Sizwe Banzi Is Dead
By Belinda Otas
A work of collaboration between Athol Fugard, John Kani and Winston Ntshona, Sizwe Banzi Is Dead had its first performance in 1972. Thirty-five years on and directed by Aubrey Sekhabi, it takes you back to the old South Africa and sits you right in the heat of apartheid.
It starts off with an unusual but engaging monologue by John Kani in the role of Styles, a photographer who takes delight in recording the stories of his people and makes them happy even if it is for a day.
Styles decision to open a photographic studio was because of his experience working at a car factory. He searched himself and asked questions about his life. “Is that it, is that what my life is about. Nothing but a white man’s boy,” reiterating the deep rooted issues of racism and segregation of the apartheird era in the old South Africa.
Kani’s ability to deliver Styles’ candid monologue with humour, sarcasm, brilliance and sadness and of course, Kani’s unforgettable laughter commands the attention of the audience. His energy on stage and use of space, running from one end to the other to tell Styles story and interacting with the audience, makes you want more.
It goes without saying that Kani’s ability to be animated in his multiple roles within this monologue, first as the boss of the factory (Mr Bass), the interpreter and as one of the workers reminds you that he is a formidable actor. Styles photographic studio in the play is symbolic of a man’s desire to be his own boss and it is a strong room of dreams. The dreams of his people; those who will never be known, it is about preserving their history.
However, the arrival of Robert Zelinzima (Winston Ntshona) at Styles studio soon turns the tide of the story. From here on, the audience is allowed to experience the division and inequality that existed in the old South Africa between whites and blacks. Where a man’s ability to work, care for his family and survive was dependant on a pass book.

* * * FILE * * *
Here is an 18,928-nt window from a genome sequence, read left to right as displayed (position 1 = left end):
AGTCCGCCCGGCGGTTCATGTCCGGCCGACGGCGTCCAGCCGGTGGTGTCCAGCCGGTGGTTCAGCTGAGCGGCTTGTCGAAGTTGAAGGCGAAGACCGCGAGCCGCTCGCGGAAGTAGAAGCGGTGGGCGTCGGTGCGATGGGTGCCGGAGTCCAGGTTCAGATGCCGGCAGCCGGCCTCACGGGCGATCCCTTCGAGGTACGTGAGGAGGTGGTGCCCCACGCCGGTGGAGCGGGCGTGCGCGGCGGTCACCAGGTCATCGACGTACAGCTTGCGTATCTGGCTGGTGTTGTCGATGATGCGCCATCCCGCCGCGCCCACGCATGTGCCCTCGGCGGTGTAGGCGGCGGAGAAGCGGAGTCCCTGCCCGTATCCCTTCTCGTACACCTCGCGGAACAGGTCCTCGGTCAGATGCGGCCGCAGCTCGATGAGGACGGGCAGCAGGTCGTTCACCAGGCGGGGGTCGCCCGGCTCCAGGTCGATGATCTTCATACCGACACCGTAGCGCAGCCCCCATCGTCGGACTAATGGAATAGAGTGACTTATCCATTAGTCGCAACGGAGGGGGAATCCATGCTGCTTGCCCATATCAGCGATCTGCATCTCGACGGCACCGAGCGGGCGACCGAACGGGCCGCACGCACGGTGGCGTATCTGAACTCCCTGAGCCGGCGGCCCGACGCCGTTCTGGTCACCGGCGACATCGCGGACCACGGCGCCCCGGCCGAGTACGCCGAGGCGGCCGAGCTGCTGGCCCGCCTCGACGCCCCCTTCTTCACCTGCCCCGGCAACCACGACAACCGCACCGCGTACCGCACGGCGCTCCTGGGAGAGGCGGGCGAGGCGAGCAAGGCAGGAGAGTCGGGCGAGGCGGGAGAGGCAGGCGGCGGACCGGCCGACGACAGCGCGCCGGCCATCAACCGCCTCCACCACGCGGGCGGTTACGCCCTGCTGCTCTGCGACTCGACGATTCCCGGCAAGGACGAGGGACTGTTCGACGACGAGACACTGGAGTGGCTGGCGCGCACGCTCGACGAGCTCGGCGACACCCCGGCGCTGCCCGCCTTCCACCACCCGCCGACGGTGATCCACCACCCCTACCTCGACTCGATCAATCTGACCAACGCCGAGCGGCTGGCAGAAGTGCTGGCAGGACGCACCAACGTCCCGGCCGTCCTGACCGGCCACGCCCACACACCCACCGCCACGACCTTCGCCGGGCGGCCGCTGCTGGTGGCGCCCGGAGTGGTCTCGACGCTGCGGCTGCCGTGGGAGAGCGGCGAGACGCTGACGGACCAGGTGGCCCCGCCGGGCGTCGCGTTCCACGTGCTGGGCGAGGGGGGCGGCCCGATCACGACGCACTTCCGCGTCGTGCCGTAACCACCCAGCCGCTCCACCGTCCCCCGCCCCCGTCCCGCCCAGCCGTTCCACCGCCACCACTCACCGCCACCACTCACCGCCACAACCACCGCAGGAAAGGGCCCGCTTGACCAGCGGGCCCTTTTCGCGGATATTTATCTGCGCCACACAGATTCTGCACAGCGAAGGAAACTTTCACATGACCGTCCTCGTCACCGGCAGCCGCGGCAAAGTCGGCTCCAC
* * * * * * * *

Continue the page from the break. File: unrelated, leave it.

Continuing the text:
Robert’s passbook prohibits him to remain in Port Elizabeth where the play is set. His dreams of caring for his family calls into question, everything he believes in, especially his identity. Port Elizabeth is the place where the number of a man’s passbook is more important than his name and the colour of his skin is trouble. It also questions the value of a name when it is of no use to you.
Kani once again shines in the role of Robert’s mentor in the second half; a man who has learnt to survive in difficult circumstances. Robert has to give up his name and identity to take on that of a dead man in order to remain in Port Elizabeth and work. He is no longer Sizwe Banzi as soon as he takes on the identity of a corpse and just like the dead man, Sizwe Banzi is dead.
Winston Ntshona, regarded as one of South Africa’s finest and most distinguished actors alongside Kani revive this classic whose similarities to life today in the new South Africa is not very far off.
Sizwe Banzi Is Dead is now showing at the National Theatre from 19 March to 4 April.
For more information: www.nationaltheatre.org.uk
Tel: 0207 452 3000
Belinda Otas is a London-based freelance journalist and The New Black Magazine's theatre critic.
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